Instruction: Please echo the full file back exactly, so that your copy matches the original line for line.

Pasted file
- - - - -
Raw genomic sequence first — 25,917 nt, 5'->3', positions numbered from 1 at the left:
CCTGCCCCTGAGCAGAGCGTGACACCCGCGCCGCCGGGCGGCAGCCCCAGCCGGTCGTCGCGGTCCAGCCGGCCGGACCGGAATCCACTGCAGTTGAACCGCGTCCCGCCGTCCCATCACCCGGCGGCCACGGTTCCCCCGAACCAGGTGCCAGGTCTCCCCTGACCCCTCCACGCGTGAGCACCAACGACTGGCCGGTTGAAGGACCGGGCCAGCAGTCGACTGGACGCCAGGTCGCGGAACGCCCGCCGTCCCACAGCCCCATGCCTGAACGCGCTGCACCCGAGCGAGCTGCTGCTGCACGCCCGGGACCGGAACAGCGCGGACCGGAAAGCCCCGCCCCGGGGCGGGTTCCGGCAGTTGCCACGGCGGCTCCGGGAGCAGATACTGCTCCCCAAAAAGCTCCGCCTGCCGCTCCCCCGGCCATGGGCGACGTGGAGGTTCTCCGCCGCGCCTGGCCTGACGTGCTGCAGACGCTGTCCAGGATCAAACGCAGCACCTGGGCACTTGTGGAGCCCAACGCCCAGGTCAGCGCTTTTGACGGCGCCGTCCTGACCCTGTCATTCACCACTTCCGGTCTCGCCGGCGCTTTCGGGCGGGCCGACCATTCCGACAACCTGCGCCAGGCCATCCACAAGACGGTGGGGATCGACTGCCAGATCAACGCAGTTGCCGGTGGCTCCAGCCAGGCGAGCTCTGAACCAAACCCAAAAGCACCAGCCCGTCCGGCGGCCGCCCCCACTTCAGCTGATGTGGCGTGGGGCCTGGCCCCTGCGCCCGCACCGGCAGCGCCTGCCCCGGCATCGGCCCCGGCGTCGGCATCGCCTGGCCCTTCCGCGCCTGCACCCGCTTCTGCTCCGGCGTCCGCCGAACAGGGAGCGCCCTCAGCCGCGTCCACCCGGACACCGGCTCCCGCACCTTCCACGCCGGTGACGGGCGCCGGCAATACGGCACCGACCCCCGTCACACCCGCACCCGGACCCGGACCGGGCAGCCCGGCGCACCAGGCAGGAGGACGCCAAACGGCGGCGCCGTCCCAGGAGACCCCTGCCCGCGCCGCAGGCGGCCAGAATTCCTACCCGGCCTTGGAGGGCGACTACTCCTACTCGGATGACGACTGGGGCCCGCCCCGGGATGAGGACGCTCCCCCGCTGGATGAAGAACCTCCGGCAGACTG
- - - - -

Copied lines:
Raw genomic sequence first — 25,917 nt, 5'->3', positions numbered from 1 at the left:
CCTGCCCCTGAGCAGAGCGTGACACCCGCGCCGCCGGGCGGCAGCCCCAGCCGGTCGTCGCGGTCCAGCCGGCCGGACCGGAATCCACTGCAGTTGAACCGCGTCCCGCCGTCCCATCACCCGGCGGCCACGGTTCCCCCGAACCAGGTGCCAGGTCTCCCCTGACCCCTCCACGCGTGAGCACCAACGACTGGCCGGTTGAAGGACCGGGCCAGCAGTCGACTGGACGCCAGGTCGCGGAACGCCCGCCGTCCCACAGCCCCATGCCTGAACGCGCTGCACCCGAGCGAGCTGCTGCTGCACGCCCGGGACCGGAACAGCGCGGACCGGAAAGCCCCGCCCCGGGGCGGGTTCCGGCAGTTGCCACGGCGGCTCCGGGAGCAGATACTGCTCCCCAAAAAGCTCCGCCTGCCGCTCCCCCGGCCATGGGCGACGTGGAGGTTCTCCGCCGCGCCTGGCCTGACGTGCTGCAGACGCTGTCCAGGATCAAACGCAGCACCTGGGCACTTGTGGAGCCCAACGCCCAGGTCAGCGCTTTTGACGGCGCCGTCCTGACCCTGTCATTCACCACTTCCGGTCTCGCCGGCGCTTTCGGGCGGGCCGACCATTCCGACAACCTGCGCCAGGCCATCCACAAGACGGTGGGGATCGACTGCCAGATCAACGCAGTTGCCGGTGGCTCCAGCCAGGCGAGCTCTGAACCAAACCCAAAAGCACCAGCCCGTCCGGCGGCCGCCCCCACTTCAGCTGATGTGGCGTGGGGCCTGGCCCCTGCGCCCGCACCGGCAGCGCCTGCCCCGGCATCGGCCCCGGCGTCGGCATCGCCTGGCCCTTCCGCGCCTGCACCCGCTTCTGCTCCGGCGTCCGCCGAACAGGGAGCGCCCTCAGCCGCGTCCACCCGGACACCGGCTCCCGCACCTTCCACGCCGGTGACGGGCGCCGGCAATACGGCACCGACCCCCGTCACACCCGCACCCGGACCCGGACCGGGCAGCCCGGCGCACCAGGCAGGAGGACGCCAAACGGCGGCGCCGTCCCAGGAGACCCCTGCCCGCGCCGCAGGCGGCCAGAATTCCTACCCGGCCTTGGAGGGCGACTACTCCTACTCGGATGACGACTGGGGCCCGCCCCGGGATGAGGACGCTCCCCCGCTGGATGAAGAACCTCCGGCAGACTG